Coming Soon:

The following books by Robert Paul Wolff are available on Amazon.com as e-books: KANT'S THEORY OF MENTAL ACTIVITY, THE AUTONOMY OF REASON, UNDERSTANDING MARX, UNDERSTANDING RAWLS, THE POVERTY OF LIBERALISM, A LIFE IN THE ACADEMY, MONEYBAGS MUST BE SO LUCKY, AN INTRODUCTION TO THE USE OF FORMAL METHODS IN POLITICAL PHILOSOPHY.
Now Available: Volumes I, II, III, and IV of the Collected Published and Unpublished Papers.

NOW AVAILABLE ON YOUTUBE: LECTURES ON KANT'S CRITIQUE OF PURE REASON
LECTURE ONE: https://www.youtube.com/watch?v=d__In2PQS60
LECTURE TWO: https://www.youtube.com/watch?v=Al7O2puvdDA

ALSO AVAILABLE ON YOUTUBE: LECTURES ONE THROUGH TEN ON IDEOLOGICAL CRITIQUE



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Wednesday, April 29, 2015

STOP ME IF YOU'VE HEARD THIS ONE


One of the odd side-effects of writing an eight hundred page autobiography is that one meets total strangers who know a very great deal about one's life.   A second consequence, at least for an inveterate story-teller like me, is that quite often, when I start to tell a story, my audience nods wearily as if to say, "Oh yes, we recall that one from your autobiography."  I did not put every one of my stories into that account of my life, but I did put quite a number in.  I sometimes feel that I have lived past my sell-by date.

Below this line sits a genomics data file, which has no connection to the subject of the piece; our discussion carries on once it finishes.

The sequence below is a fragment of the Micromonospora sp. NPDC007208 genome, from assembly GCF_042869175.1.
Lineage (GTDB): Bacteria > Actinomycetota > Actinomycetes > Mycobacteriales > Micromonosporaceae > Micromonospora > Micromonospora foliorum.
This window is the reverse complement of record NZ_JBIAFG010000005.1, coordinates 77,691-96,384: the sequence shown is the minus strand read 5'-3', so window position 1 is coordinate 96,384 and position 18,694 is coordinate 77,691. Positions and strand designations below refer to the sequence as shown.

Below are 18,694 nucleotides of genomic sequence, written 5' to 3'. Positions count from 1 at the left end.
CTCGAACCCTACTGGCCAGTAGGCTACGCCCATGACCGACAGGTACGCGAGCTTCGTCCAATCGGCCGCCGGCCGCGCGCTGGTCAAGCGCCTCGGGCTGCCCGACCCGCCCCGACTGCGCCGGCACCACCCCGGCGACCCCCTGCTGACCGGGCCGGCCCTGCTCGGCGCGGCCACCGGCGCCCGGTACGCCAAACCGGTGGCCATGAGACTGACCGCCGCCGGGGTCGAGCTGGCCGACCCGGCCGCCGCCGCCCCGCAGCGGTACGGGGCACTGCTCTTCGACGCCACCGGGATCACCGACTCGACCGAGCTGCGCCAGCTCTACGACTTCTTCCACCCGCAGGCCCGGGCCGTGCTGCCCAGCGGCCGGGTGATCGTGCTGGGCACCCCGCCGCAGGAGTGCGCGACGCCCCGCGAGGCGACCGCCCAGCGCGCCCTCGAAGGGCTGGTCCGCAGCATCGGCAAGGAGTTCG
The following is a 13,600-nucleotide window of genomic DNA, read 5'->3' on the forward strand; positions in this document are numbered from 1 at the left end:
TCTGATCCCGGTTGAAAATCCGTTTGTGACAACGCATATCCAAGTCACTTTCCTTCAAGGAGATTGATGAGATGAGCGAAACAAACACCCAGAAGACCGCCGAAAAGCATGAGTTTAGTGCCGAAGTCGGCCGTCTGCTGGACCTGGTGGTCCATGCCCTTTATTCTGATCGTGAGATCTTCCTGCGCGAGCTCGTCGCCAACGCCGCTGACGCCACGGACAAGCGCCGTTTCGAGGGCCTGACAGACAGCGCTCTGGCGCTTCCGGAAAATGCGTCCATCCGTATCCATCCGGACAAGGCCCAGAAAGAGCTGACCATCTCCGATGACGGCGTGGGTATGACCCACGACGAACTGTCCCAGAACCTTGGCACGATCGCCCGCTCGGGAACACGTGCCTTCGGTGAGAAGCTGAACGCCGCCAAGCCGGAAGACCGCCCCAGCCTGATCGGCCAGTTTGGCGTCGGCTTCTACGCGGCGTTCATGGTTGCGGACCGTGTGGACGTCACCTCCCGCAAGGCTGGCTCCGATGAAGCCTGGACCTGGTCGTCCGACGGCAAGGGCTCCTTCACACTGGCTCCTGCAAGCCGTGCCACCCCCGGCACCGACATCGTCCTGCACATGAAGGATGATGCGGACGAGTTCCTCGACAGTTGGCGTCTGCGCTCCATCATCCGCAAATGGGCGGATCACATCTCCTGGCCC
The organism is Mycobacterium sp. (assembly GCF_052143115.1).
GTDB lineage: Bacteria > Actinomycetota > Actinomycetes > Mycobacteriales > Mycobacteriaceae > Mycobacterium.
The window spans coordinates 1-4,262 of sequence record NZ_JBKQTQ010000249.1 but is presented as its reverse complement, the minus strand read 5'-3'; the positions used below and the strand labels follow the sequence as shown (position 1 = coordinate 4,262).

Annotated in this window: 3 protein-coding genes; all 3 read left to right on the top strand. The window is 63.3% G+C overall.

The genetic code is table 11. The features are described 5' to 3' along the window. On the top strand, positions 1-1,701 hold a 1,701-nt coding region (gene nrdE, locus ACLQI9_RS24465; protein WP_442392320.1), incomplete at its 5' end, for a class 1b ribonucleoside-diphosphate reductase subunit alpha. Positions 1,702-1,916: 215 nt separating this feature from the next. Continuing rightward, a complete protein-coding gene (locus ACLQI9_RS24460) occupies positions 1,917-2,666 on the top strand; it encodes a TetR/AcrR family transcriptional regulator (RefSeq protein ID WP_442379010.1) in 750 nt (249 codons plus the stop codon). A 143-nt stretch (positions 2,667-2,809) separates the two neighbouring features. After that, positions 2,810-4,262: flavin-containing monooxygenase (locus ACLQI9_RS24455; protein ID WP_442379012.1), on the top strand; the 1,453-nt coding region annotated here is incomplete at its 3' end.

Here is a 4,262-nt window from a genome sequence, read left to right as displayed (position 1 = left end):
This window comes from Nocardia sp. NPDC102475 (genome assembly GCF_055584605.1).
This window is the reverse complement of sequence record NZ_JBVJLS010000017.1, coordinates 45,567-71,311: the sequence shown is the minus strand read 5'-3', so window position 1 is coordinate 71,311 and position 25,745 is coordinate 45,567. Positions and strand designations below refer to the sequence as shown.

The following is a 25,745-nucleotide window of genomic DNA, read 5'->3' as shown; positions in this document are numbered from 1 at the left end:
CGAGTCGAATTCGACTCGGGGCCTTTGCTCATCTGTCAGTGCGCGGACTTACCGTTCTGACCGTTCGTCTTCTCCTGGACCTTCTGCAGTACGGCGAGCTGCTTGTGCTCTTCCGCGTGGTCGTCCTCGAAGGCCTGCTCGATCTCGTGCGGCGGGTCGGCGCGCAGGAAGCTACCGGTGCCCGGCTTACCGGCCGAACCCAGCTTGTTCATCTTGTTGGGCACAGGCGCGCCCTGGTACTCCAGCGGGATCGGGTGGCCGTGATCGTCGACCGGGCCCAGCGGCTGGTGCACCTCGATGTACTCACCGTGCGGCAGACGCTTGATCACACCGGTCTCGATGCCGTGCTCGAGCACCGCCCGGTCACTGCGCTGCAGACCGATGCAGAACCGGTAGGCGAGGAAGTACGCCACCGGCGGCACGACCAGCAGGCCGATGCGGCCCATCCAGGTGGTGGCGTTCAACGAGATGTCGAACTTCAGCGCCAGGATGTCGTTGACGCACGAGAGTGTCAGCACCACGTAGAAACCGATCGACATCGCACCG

But there are things I did not say in my autobiography, and that has gotten me thinking about famous authors who use elements of their personal lives in their writings.  I have in mind people like Norman Mailer, Philip Roth, Saul Bellow, and -- for all I know -- Jane Austen, Leo Tolstoy, and Feodor Dostoyevsky.  It is my impression that if Philip Roth wanted to draw on his personal life for a really great scene or character in a novel, the only down side of which would be a permanent breach with a wife or child, he would not even hesitate.  I could not imagine saying anything in my Autobiography  [or elsewhere, for that matter] that might upset one of my sons or even offend a close friend.  The rich and famous are of course fair game.

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